When your politics shape your moral outrage

The tribal nature of political activism means that in reality the Israel/Palestine conflict does little more than provide an opportunity to 'stick it' to the other side

Protestors in London make their voices heard
Ghaffar Hussain
On 19 November 2012 13:25

Does Israel have the right to bomb Gaza in the name of self-defence? Is Hamas responsible for the recent escalation? Are the people of Gaza being collectively punished? Is Israel being disproportionate in its use of force?

These questions are foremost in the minds of most political commentators, analysts, and observers alike in the West and in the Middle East right now. But should they be?

When people are selective about the causes and the innocent lives they chose to care about, one does begin to suspect something rotten in the state of activism. 

After all, the world is awash with injustice. The Kurds, scattered around Turkey, Iran, Syria, and Iraq, are still struggling for an independent state and, in some instances, the right to practise and preserve their own culture. The Balochis are struggling for independence from Pakistan and being made to suffer with their lives in the process. The people of Kashmir have been struggling for independence from both Pakistan and India since 1948, having suffered gross human rights violations in process.

The world is also awash with violence. Shia Muslims continue to be hunted and butchered in large numbers in Pakistan on an almost daily basis. Iran continues to arrest and execute political opponents. And the Ba'athist regime in Syria continues to use fighter jets to bomb civilian neighbourhoods in Sunni-dominated areas of that country.

In an age of social media and global inter-connectivity, awareness of these issues is a click of a mouse away. Yet none of these issues are able to generate the interest or indeed hysteria of the Israel/Palestine conflict.

Though there may be some very complex explanations for this, I would like to posit a simple one.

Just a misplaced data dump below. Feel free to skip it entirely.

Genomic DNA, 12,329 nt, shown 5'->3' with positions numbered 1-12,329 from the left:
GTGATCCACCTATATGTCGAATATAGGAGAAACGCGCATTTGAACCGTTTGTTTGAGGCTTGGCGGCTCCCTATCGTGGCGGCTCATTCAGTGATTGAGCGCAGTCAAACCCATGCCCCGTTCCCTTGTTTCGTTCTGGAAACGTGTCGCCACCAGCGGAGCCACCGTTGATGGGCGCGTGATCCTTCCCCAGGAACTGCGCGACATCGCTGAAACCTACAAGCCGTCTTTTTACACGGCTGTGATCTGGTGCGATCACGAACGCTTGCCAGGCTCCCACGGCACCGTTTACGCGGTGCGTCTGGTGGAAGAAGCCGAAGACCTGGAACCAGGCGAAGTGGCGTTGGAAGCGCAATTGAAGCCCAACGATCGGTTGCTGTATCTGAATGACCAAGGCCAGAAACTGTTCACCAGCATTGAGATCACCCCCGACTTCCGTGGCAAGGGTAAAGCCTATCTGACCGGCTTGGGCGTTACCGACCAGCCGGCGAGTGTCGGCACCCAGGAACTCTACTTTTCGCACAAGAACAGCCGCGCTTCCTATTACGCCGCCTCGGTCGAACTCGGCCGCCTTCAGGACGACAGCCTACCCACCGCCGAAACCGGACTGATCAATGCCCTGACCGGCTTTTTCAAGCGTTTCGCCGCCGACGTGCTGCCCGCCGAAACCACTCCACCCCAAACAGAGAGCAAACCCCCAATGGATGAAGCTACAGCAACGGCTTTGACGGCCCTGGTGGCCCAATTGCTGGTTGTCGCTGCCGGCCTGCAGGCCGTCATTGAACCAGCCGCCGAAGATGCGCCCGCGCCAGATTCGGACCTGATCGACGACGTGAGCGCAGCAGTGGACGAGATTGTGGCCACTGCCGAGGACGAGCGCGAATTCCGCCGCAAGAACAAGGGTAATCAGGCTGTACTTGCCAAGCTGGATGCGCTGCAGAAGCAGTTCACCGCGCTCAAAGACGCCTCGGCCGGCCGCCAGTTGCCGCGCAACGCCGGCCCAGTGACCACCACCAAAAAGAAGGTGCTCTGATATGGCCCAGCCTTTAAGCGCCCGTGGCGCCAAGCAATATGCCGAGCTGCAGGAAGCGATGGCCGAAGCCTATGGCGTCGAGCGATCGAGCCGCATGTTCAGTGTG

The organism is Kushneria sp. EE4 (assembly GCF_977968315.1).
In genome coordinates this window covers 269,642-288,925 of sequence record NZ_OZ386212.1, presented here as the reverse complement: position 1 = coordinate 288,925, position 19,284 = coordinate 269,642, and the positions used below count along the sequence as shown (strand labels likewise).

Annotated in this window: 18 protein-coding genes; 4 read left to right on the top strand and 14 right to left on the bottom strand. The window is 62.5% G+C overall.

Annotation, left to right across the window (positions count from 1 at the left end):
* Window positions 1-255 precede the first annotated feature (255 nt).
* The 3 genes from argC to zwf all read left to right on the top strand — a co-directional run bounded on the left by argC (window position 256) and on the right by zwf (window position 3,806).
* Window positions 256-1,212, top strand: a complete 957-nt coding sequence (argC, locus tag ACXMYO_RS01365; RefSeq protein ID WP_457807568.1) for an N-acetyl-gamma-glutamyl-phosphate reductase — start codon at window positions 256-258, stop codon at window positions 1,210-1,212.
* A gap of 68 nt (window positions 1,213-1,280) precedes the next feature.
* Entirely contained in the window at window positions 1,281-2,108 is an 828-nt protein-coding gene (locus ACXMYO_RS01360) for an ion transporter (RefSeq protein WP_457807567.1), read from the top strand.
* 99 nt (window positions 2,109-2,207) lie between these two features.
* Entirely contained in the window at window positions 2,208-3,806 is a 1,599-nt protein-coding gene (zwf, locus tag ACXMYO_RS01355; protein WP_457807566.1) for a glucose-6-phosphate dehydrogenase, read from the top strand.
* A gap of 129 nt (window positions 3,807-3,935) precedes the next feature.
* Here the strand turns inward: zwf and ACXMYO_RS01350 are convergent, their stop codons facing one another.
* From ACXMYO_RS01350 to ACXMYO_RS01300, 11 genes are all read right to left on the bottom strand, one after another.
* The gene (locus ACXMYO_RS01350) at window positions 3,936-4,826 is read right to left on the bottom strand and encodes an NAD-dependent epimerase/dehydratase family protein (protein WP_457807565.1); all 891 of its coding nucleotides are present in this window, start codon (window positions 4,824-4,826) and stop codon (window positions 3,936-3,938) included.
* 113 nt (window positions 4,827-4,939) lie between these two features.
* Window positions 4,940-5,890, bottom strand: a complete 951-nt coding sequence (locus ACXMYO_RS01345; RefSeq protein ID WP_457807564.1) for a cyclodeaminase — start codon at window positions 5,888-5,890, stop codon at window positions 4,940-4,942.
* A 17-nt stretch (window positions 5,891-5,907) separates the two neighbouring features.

Our moral outrage is motivated by a great deal more than concern for innocent lives being lost in zones of conflict. As pattern seeking mammals, we construe political reality through pre-fabricated narratives in order to make sense of them. Thus, narratives that are Manichean in nature and chime with a simple understanding of the world tend to gain popularity much quicker.

Since we can only muster the strength to protest a conflict when it fits well with a pre-fabricated political narrative, Israel/Palestine offers people on the political Left and Right ample opportunity for grand-standing and political posturing. It has all the right ingredients.

Hence, our TV screens and Twitter feeds are dominated by 'The Conflict' as some refer to it, whilst the events in Syria and Pakistan are relegated to after-thoughts.

For many on the Left, the conflict is yet another illustration of western imperialism and double standards, as a high-tech nuclear armed and western-backed wealthy state occupies and oppresses an impoverished people.

For many on the Right, the conflict embodies the struggle between the forces of freedom and liberty on one hand and the forces of terror and medievalism on the other.

It doesn't stop there either. The tribal and parochial nature of political activism means that in reality the conflict does little more than provide an opportunity to 'stick it' to the other side. Like sheep, people flock behind their chosen end of the political spectrum and adopt stances that ensure they remain in the in-group and popular amongst fellow activists and friends.

Faux moral outrage pours out for people on the other side of the world whilst the real targets for our wrath remain at home.

Ghaffar Hussain is a counter terrorism expert and Contributing Editor to The Commentator. Follow him on Twitter @GhaffarH

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